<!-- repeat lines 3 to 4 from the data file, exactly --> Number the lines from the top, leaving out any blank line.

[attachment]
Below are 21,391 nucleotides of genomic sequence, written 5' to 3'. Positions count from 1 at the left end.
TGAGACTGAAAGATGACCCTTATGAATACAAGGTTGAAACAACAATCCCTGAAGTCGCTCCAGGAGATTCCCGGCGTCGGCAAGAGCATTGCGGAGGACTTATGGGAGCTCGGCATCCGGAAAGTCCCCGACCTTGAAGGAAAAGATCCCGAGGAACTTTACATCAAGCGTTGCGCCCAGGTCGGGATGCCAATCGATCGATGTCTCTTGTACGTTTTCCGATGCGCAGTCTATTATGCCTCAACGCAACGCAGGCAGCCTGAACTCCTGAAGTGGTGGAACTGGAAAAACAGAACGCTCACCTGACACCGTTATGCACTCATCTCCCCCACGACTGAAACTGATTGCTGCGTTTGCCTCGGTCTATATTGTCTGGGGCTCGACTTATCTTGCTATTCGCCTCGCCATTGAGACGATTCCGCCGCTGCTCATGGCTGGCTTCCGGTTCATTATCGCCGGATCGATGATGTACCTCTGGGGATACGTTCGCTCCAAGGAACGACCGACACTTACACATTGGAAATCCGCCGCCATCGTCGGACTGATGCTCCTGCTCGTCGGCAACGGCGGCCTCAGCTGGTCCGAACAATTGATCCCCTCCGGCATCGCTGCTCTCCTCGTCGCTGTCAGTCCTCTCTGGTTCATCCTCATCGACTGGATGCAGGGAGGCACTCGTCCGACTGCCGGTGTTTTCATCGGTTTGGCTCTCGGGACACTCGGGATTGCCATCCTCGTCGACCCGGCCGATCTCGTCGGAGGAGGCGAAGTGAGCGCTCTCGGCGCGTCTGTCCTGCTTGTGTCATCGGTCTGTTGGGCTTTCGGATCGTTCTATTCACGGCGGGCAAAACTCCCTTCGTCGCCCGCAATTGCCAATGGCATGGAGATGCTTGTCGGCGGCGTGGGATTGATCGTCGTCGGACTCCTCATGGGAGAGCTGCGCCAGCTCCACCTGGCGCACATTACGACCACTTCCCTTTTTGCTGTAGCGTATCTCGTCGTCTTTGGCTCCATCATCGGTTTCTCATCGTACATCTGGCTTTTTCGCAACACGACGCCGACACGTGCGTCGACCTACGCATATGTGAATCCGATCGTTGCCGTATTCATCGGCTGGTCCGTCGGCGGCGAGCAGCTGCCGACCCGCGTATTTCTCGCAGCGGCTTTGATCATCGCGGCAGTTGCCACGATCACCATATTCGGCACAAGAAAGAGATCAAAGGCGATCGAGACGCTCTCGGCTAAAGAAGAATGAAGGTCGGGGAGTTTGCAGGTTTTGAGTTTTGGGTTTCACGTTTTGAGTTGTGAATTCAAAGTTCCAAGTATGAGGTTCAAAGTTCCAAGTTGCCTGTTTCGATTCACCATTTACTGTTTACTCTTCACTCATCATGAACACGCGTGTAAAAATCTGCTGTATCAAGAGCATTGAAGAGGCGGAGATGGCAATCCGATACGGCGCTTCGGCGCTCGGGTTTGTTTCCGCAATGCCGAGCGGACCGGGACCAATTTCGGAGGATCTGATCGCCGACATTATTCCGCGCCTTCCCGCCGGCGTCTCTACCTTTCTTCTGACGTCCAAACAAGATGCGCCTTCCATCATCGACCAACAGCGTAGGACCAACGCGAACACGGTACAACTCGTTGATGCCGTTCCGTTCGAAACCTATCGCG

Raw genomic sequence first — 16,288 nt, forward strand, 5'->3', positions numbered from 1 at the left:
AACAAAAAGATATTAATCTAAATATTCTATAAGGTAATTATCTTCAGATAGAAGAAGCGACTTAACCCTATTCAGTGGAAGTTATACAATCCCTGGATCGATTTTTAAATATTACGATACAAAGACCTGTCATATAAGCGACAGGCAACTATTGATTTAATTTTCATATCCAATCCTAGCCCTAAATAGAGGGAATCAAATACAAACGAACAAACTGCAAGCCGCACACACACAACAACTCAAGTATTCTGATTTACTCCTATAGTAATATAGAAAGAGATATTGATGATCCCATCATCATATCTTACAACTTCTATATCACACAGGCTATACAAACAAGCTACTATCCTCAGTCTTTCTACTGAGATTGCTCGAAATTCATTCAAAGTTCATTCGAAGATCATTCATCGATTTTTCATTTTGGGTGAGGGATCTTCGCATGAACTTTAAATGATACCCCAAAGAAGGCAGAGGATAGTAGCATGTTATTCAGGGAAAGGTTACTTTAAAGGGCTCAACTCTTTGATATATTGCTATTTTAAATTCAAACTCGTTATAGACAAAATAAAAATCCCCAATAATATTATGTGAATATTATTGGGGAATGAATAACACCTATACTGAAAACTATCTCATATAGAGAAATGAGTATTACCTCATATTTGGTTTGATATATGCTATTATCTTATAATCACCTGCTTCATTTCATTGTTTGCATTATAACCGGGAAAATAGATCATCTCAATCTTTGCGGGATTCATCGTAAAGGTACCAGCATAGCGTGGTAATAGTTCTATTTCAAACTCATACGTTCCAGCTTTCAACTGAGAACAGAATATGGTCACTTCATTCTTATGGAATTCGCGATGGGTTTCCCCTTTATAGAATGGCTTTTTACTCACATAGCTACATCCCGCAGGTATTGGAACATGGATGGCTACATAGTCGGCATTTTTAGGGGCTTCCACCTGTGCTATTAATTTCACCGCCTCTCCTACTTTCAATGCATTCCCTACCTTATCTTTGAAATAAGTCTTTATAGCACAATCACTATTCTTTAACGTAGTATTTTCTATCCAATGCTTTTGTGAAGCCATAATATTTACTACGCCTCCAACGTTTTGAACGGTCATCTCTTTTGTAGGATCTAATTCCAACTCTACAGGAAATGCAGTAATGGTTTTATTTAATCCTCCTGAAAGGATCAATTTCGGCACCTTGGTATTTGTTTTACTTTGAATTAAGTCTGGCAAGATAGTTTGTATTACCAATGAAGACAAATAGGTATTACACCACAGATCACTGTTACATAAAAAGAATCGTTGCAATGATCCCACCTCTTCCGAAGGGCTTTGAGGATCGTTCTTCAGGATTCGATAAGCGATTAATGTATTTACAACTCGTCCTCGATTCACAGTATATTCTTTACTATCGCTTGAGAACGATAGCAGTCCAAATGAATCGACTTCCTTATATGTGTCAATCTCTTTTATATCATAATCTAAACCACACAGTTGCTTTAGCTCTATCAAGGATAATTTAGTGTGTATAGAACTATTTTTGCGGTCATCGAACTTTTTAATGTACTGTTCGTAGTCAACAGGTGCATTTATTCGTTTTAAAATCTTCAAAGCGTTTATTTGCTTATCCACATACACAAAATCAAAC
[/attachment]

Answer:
Raw genomic sequence first — 16,288 nt, forward strand, 5'->3', positions numbered from 1 at the left:
AACAAAAAGATATTAATCTAAATATTCTATAAGGTAATTATCTTCAGATAGAAGAAGCGACTTAACCCTATTCAGTGGAAGTTATACAATCCCTGGATCGATTTTTAAATATTACGATACAAAGACCTGTCATATAAGCGACAGGCAACTATTGATTTAATTTTCATATCCAATCCTAGCCCTAAATAGAGGGAATCAAATACAAACGAACAAACTGCAAGCCGCACACACACAACAACTCAAGTATTCTGATTTACTCCTATAGTAATATAGAAAGAGATATTGATGATCCCATCATCATATCTTACAACTTCTATATCACACAGGCTATACAAACAAGCTACTATCCTCAGTCTTTCTACTGAGATTGCTCGAAATTCATTCAAAGTTCATTCGAAGATCATTCATCGATTTTTCATTTTGGGTGAGGGATCTTCGCATGAACTTTAAATGATACCCCAAAGAAGGCAGAGGATAGTAGCATGTTATTCAGGGAAAGGTTACTTTAAAGGGCTCAACTCTTTGATATATTGCTATTTTAAATTCAAACTCGTTATAGACAAAATAAAAATCCCCAATAATATTATGTGAATATTATTGGGGAATGAATAACACCTATACTGAAAACTATCTCATATAGAGAAATGAGTATTACCTCATATTTGGTTTGATATATGCTATTATCTTATAATCACCTGCTTCATTTCATTGTTTGCATTATAACCGGGAAAATAGATCATCTCAATCTTTGCGGGATTCATCGTAAAGGTACCAGCATAGCGTGGTAATAGTTCTATTTCAAACTCATACGTTCCAGCTTTCAACTGAGAACAGAATATGGTCACTTCATTCTTATGGAATTCGCGATGGGTTTCCCCTTTATAGAATGGCTTTTTACTCACATAGCTACATCCCGCAGGTATTGGAACATGGATGGCTACATAGTCGGCATTTTTAGGGGCTTCCACCTGTGCTATTAATTTCACCGCCTCTCCTACTTTCAATGCATTCCCTACCTTATCTTTGAAATAAGTCTTTATAGCACAATCACTATTCTTTAACGTAGTATTTTCTATCCAATGCTTTTGTGAAGCCATAATATTTACTACGCCTCCAACGTTTTGAACGGTCATCTCTTTTGTAGGATCTAATTCCAACTCTACAGGAAATGCAGTAATGGTTTTATTTAATCCTCCTGAAAGGATCAATTTCGGCACCTTGGTATTTGTTTTACTTTGAATTAAGTCTGGCAAGATAGTTTGTATTACCAATGAAGACAAATAGGTATTACACCACAGATCACTGTTACATAAAAAGAATCGTTGCAATGATCCCACCTCTTCCGAAGGGCTTTGAGGATCGTTCTTCAGGATTCGATAAGCGATTAATGTATTTACAACTCGTCCTCGATTCACAGTATATTCTTTACTATCGCTTGAGAACGATAGCAGTCCAAATGAATCGACTTCCTTATATGTGTCAATCTCTTTTATATCATAATCTAAACCACACAGTTGCTTTAGCTCTATCAAGGATAATTTAGTGTGTATAGAACTATTTTTGCGGTCATCGAACTTTTTAATGTACTGTTCGTAGTCAACAGGTGCATTTATTCGTTTTAAAATCTTCAAAGCGTTTATTTGCTTATCCACATACACAAAATCAAAC